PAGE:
Russian neo-Nazi who kidnapped and tortured gay teens found dead in prison cell

neo Nazi who tortured gay teens russia

Maxim Martsinkevich, a Russian neo-Nazi who kidnapped, humiliated, tortured and outed gay people, including teenagers, has been found dead in his prison cell.

On Wednesday (September 16), Russian authorities confirmed that Martsinkevich, 36, had been found dead in his cell in an apparent suicide.

Known as Tesak (Machete), the neo-Nazi was the ringleader of a homophobic group that called itself “Occupy Paedophilia”.

The group claimed to target paedophiles, but the Channel 4 documentary Hunted showed their practice of kidnapping gay men who were looking for sex with consenting adults.

The captives were taken to a secluded spot, before being tortured and humiliated, with victims stripped to their underwear, beaten, covered in blood and forced to use sex toys on themselves whilst being photographed or recorded.

The group’s trademark was shaving the heads of their victims and painting them in rainbow colours. The videos were posted online, outing the young people to their families and friends, reportedly driving some to take their own lives.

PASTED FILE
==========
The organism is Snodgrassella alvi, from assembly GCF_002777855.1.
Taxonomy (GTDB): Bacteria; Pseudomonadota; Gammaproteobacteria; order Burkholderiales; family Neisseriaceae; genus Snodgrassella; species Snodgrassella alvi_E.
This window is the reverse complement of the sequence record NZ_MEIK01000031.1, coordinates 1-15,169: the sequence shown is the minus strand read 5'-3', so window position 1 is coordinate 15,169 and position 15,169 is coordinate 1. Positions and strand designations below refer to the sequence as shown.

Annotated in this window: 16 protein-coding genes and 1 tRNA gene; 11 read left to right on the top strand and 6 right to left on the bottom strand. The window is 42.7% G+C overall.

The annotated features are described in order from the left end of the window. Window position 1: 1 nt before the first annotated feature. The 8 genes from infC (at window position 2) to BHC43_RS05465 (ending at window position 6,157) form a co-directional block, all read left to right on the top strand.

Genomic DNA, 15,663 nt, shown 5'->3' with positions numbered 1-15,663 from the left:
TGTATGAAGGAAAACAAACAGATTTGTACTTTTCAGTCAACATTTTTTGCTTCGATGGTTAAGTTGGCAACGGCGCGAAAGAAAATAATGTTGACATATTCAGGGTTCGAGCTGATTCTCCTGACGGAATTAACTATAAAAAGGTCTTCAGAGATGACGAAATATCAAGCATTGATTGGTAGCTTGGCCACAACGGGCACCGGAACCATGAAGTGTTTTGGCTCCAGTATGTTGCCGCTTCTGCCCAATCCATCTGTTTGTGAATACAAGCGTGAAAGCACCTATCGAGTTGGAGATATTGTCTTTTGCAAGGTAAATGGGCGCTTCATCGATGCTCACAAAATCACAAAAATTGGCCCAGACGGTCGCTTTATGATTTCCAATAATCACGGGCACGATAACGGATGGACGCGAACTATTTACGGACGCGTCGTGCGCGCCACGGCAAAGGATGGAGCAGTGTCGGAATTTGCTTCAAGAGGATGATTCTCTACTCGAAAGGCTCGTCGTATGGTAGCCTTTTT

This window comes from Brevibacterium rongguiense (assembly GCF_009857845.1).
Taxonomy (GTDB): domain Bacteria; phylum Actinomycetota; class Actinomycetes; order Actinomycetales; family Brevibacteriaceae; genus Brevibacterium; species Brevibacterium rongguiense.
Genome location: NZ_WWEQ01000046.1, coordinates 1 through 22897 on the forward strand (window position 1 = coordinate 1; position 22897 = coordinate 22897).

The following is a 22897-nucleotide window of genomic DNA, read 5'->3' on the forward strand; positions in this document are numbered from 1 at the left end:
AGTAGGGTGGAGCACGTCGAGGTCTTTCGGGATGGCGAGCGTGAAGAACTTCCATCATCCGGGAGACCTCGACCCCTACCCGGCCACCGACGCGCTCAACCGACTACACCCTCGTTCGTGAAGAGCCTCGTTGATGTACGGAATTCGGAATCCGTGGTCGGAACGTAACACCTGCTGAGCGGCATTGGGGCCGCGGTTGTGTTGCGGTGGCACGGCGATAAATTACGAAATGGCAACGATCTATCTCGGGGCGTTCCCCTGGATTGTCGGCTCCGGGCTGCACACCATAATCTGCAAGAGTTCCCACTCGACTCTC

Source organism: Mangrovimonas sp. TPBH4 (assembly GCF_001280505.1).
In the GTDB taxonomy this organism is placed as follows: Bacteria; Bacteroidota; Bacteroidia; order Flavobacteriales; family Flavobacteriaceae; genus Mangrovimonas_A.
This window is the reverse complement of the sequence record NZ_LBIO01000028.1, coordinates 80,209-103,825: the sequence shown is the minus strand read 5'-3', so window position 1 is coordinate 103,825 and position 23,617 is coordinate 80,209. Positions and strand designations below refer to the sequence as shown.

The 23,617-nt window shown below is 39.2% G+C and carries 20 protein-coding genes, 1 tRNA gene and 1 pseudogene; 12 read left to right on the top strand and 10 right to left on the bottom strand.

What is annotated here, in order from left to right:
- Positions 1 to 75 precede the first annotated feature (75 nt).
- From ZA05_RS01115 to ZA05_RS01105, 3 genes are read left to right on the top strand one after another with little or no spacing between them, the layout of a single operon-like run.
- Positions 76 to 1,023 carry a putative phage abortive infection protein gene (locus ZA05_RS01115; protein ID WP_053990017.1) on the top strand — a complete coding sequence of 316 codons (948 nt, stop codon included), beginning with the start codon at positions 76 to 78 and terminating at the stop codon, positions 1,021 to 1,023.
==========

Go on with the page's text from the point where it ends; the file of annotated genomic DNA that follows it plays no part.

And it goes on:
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Martsinkevich was arrested in Cuba in January 2014 after attempting to evade an arrest warrant — not for his extensively-documented role in torturing gay people, but for inciting ethnic and religious hatred during a race riot.

He was extradited back to Russia, and after being convicted of “banditry and hooliganism” had remained in prison since then.

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Maxim Martsinkevich ‘suicide’ disputed by lawyer.

According to Moscow Times, Martsinkevich was found dead in a cell at a pre-trial detention centre in the Chelyabinsk region, as he was set to be moved to Moscow for questioning related to another criminal case.

The facts surrounding his death remain murky, and an investigation is ongoing.

He is rumoured to have left a suicide note and prison officials have said that he was alone in his cell when he died.

However, his lawyer Ivan Sidorov said his client had “no reason” to take his own life, and said: “Someone may have helped him.”

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